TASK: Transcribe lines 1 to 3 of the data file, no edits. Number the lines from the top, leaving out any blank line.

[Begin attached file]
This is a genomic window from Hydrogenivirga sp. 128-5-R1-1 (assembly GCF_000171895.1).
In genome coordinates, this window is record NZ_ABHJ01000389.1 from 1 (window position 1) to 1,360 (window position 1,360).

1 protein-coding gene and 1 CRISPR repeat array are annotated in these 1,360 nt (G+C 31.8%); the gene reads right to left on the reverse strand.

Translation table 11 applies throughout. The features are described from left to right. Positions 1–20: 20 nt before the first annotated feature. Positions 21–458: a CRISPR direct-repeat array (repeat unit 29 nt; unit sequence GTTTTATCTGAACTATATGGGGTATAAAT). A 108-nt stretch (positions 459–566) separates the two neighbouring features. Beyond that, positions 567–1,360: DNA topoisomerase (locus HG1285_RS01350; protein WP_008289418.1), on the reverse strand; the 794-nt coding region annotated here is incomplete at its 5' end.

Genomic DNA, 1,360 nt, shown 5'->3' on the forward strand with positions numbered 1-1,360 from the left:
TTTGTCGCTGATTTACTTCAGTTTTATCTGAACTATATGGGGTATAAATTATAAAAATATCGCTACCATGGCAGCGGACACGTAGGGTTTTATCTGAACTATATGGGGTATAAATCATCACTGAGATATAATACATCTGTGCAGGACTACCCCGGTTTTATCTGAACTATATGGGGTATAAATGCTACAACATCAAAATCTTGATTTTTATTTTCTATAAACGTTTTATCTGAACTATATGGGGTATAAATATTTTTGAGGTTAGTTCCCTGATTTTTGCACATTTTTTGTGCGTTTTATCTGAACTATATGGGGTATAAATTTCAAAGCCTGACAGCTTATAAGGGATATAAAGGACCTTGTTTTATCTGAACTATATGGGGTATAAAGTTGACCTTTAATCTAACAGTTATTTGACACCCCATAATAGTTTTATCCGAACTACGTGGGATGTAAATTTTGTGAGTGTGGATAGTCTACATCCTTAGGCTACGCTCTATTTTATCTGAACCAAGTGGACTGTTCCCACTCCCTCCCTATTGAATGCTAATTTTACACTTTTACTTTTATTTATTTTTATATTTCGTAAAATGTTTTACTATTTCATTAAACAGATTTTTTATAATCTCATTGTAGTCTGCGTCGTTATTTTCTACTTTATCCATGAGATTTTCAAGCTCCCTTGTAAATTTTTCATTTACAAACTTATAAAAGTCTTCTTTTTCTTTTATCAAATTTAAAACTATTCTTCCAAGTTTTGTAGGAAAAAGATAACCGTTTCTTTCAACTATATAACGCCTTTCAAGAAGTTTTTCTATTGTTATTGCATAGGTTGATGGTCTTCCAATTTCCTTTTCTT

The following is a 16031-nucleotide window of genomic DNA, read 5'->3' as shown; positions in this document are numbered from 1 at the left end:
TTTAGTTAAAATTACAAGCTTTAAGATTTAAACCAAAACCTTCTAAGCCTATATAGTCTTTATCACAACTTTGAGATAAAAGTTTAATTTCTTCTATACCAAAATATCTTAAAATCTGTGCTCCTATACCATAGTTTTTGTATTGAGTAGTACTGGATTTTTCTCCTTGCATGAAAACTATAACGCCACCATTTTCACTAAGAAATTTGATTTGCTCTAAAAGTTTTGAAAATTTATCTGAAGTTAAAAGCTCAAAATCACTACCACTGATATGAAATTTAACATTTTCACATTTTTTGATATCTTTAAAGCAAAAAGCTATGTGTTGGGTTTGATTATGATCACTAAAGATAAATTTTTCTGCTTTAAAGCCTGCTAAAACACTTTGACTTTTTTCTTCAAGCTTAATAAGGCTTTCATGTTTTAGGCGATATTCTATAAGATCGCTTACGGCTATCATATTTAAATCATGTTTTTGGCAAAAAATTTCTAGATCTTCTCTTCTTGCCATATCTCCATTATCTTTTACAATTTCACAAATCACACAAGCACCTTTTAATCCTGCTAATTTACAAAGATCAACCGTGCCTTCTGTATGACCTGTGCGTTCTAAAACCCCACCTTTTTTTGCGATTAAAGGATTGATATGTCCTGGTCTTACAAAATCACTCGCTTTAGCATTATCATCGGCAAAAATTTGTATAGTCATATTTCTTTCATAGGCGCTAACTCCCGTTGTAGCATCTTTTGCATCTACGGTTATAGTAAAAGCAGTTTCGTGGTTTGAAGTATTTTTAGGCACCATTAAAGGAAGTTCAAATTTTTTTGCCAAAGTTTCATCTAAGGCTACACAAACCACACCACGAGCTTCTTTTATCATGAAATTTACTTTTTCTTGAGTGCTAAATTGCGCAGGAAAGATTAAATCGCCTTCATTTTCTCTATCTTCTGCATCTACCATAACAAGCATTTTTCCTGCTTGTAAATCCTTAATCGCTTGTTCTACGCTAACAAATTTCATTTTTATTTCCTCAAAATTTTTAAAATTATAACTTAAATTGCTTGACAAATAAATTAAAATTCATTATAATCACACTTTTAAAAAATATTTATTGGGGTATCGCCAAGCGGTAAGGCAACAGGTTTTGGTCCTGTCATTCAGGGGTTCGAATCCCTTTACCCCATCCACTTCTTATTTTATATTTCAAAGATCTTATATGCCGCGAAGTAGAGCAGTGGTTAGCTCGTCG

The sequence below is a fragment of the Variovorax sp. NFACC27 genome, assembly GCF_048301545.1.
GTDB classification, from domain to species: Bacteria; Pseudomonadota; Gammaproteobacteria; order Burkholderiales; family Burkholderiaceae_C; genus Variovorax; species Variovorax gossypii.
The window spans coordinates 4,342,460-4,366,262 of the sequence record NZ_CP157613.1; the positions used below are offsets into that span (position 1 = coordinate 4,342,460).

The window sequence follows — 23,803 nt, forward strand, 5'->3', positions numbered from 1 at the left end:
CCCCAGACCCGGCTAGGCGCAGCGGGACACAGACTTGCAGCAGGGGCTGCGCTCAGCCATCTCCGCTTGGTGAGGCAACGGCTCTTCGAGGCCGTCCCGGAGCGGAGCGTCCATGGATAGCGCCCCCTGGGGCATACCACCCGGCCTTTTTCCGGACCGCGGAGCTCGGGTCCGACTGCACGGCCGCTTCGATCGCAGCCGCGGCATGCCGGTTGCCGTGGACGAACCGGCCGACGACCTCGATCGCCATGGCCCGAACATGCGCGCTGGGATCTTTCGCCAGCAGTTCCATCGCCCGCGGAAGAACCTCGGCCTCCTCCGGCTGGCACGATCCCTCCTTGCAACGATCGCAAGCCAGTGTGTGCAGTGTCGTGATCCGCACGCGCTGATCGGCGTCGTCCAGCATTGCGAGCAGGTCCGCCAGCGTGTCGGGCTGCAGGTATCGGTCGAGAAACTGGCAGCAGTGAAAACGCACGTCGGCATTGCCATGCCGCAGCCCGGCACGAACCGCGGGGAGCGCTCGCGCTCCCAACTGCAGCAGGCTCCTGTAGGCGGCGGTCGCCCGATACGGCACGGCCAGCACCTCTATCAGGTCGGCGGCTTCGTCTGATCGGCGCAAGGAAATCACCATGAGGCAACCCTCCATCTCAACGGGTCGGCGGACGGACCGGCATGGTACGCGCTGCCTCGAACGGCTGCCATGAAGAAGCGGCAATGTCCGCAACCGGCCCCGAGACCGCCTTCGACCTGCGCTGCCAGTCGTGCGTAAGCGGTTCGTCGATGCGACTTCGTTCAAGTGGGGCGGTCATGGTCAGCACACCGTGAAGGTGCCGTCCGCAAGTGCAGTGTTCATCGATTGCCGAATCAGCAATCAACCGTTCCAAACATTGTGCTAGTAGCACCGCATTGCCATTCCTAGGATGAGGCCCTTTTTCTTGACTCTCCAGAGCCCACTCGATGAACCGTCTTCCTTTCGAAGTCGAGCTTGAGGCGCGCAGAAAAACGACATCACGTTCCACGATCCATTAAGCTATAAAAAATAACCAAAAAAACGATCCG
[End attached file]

This is a genomic window from Hydrogenivirga sp. 128-5-R1-1 (assembly GCF_000171895.1).
In genome coordinates, this window is record NZ_ABHJ01000389.1 from 1 (window position 1) to 1,360 (window position 1,360).

1 protein-coding gene and 1 CRISPR repeat array are annotated in these 1,360 nt (G+C 31.8%); the gene reads right to left on the reverse strand.